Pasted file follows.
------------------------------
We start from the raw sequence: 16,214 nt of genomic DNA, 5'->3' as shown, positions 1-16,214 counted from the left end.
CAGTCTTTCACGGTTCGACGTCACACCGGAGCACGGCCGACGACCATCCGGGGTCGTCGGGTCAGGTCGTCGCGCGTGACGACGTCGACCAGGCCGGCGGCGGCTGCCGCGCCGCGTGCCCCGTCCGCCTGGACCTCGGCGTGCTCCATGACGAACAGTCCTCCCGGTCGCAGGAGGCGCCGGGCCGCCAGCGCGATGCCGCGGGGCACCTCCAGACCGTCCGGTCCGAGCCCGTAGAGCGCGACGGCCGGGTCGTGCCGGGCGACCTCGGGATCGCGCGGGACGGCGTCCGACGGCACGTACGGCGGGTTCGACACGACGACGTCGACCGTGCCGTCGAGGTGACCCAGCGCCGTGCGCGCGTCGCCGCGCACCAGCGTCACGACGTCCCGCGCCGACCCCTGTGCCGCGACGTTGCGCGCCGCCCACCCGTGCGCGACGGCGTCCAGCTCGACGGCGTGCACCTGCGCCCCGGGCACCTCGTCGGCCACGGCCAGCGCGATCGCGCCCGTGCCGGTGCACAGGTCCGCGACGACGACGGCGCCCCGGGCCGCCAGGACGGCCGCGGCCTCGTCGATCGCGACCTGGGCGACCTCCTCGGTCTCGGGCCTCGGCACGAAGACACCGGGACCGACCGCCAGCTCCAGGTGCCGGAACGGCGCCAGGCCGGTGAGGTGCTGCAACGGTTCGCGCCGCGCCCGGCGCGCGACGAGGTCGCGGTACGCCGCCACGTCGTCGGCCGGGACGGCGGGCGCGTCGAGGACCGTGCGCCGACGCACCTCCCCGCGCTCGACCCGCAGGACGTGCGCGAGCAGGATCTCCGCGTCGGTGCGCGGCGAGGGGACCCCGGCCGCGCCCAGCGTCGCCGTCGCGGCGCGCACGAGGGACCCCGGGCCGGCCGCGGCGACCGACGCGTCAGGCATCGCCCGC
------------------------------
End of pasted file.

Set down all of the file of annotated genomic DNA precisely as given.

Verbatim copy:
We start from the raw sequence: 16,214 nt of genomic DNA, 5'->3' as shown, positions 1-16,214 counted from the left end.
CAGTCTTTCACGGTTCGACGTCACACCGGAGCACGGCCGACGACCATCCGGGGTCGTCGGGTCAGGTCGTCGCGCGTGACGACGTCGACCAGGCCGGCGGCGGCTGCCGCGCCGCGTGCCCCGTCCGCCTGGACCTCGGCGTGCTCCATGACGAACAGTCCTCCCGGTCGCAGGAGGCGCCGGGCCGCCAGCGCGATGCCGCGGGGCACCTCCAGACCGTCCGGTCCGAGCCCGTAGAGCGCGACGGCCGGGTCGTGCCGGGCGACCTCGGGATCGCGCGGGACGGCGTCCGACGGCACGTACGGCGGGTTCGACACGACGACGTCGACCGTGCCGTCGAGGTGACCCAGCGCCGTGCGCGCGTCGCCGCGCACCAGCGTCACGACGTCCCGCGCCGACCCCTGTGCCGCGACGTTGCGCGCCGCCCACCCGTGCGCGACGGCGTCCAGCTCGACGGCGTGCACCTGCGCCCCGGGCACCTCGTCGGCCACGGCCAGCGCGATCGCGCCCGTGCCGGTGCACAGGTCCGCGACGACGACGGCGCCCCGGGCCGCCAGGACGGCCGCGGCCTCGTCGATCGCGACCTGGGCGACCTCCTCGGTCTCGGGCCTCGGCACGAAGACACCGGGACCGACCGCCAGCTCCAGGTGCCGGAACGGCGCCAGGCCGGTGAGGTGCTGCAACGGTTCGCGCCGCGCCCGGCGCGCGACGAGGTCGCGGTACGCCGCCACGTCGTCGGCCGGGACGGCGGGCGCGTCGAGGACCGTGCGCCGACGCACCTCCCCGCGCTCGACCCGCAGGACGTGCGCGAGCAGGATCTCCGCGTCGGTGCGCGGCGAGGGGACCCCGGCCGCGCCCAGCGTCGCCGTCGCGGCGCGCACGAGGGACCCCGGGCCGGCCGCGGCGACCGACGCGTCAGGCATCGCCCGC